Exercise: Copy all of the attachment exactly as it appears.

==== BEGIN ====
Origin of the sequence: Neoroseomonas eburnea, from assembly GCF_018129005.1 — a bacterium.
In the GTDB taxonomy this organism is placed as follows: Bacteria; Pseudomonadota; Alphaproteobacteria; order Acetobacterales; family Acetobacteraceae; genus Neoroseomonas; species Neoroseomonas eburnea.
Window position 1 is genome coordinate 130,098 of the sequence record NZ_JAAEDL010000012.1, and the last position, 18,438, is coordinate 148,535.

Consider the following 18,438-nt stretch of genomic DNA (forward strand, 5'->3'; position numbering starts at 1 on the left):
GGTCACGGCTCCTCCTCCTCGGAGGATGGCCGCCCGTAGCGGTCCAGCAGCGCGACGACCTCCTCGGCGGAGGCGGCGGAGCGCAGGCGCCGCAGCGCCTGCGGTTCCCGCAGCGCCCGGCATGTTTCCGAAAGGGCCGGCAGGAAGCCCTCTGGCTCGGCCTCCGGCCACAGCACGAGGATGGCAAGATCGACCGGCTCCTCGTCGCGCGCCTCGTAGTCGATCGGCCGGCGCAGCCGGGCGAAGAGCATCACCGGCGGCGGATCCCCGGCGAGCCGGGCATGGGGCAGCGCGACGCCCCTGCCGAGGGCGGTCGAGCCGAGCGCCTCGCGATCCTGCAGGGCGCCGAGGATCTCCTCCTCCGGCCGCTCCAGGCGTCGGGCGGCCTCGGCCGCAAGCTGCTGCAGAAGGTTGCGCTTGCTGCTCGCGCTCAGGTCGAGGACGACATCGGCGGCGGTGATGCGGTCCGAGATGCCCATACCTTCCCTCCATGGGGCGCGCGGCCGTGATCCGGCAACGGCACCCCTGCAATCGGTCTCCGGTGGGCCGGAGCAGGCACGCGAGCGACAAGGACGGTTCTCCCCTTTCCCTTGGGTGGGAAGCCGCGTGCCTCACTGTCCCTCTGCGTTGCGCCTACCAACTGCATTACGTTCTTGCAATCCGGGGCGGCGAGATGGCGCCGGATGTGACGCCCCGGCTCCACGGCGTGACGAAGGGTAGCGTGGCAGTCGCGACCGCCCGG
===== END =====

Origin of the sequence: Neoroseomonas eburnea, from assembly GCF_018129005.1 — a bacterium.
In the GTDB taxonomy this organism is placed as follows: Bacteria; Pseudomonadota; Alphaproteobacteria; order Acetobacterales; family Acetobacteraceae; genus Neoroseomonas; species Neoroseomonas eburnea.
Window position 1 is genome coordinate 130,098 of the sequence record NZ_JAAEDL010000012.1, and the last position, 18,438, is coordinate 148,535.

Consider the following 18,438-nt stretch of genomic DNA (forward strand, 5'->3'; position numbering starts at 1 on the left):
GGTCACGGCTCCTCCTCCTCGGAGGATGGCCGCCCGTAGCGGTCCAGCAGCGCGACGACCTCCTCGGCGGAGGCGGCGGAGCGCAGGCGCCGCAGCGCCTGCGGTTCCCGCAGCGCCCGGCATGTTTCCGAAAGGGCCGGCAGGAAGCCCTCTGGCTCGGCCTCCGGCCACAGCACGAGGATGGCAAGATCGACCGGCTCCTCGTCGCGCGCCTCGTAGTCGATCGGCCGGCGCAGCCGGGCGAAGAGCATCACCGGCGGCGGATCCCCGGCGAGCCGGGCATGGGGCAGCGCGACGCCCCTGCCGAGGGCGGTCGAGCCGAGCGCCTCGCGATCCTGCAGGGCGCCGAGGATCTCCTCCTCCGGCCGCTCCAGGCGTCGGGCGGCCTCGGCCGCAAGCTGCTGCAGAAGGTTGCGCTTGCTGCTCGCGCTCAGGTCGAGGACGACATCGGCGGCGGTGATGCGGTCCGAGATGCCCATACCTTCCCTCCATGGGGCGCGCGGCCGTGATCCGGCAACGGCACCCCTGCAATCGGTCTCCGGTGGGCCGGAGCAGGCACGCGAGCGACAAGGACGGTTCTCCCCTTTCCCTTGGGTGGGAAGCCGCGTGCCTCACTGTCCCTCTGCGTTGCGCCTACCAACTGCATTACGTTCTTGCAATCCGGGGCGGCGAGATGGCGCCGGATGTGACGCCCCGGCTCCACGGCGTGACGAAGGGTAGCGTGGCAGTCGCGACCGCCCGG